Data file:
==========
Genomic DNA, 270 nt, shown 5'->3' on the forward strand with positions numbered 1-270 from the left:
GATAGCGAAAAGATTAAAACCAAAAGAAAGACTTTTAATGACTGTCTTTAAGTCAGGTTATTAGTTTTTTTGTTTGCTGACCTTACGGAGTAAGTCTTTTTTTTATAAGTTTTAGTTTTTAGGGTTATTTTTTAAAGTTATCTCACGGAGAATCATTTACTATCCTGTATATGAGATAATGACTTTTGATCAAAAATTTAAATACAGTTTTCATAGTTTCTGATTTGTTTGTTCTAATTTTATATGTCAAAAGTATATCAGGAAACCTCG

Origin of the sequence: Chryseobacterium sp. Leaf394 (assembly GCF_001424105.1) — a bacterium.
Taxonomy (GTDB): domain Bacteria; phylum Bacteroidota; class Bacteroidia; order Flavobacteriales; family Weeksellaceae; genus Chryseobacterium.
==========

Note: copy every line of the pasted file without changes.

Genomic DNA, 270 nt, shown 5'->3' on the forward strand with positions numbered 1-270 from the left:
GATAGCGAAAAGATTAAAACCAAAAGAAAGACTTTTAATGACTGTCTTTAAGTCAGGTTATTAGTTTTTTTGTTTGCTGACCTTACGGAGTAAGTCTTTTTTTTATAAGTTTTAGTTTTTAGGGTTATTTTTTAAAGTTATCTCACGGAGAATCATTTACTATCCTGTATATGAGATAATGACTTTTGATCAAAAATTTAAATACAGTTTTCATAGTTTCTGATTTGTTTGTTCTAATTTTATATGTCAAAAGTATATCAGGAAACCTCG

Origin of the sequence: Chryseobacterium sp. Leaf394 (assembly GCF_001424105.1) — a bacterium.
Taxonomy (GTDB): domain Bacteria; phylum Bacteroidota; class Bacteroidia; order Flavobacteriales; family Weeksellaceae; genus Chryseobacterium.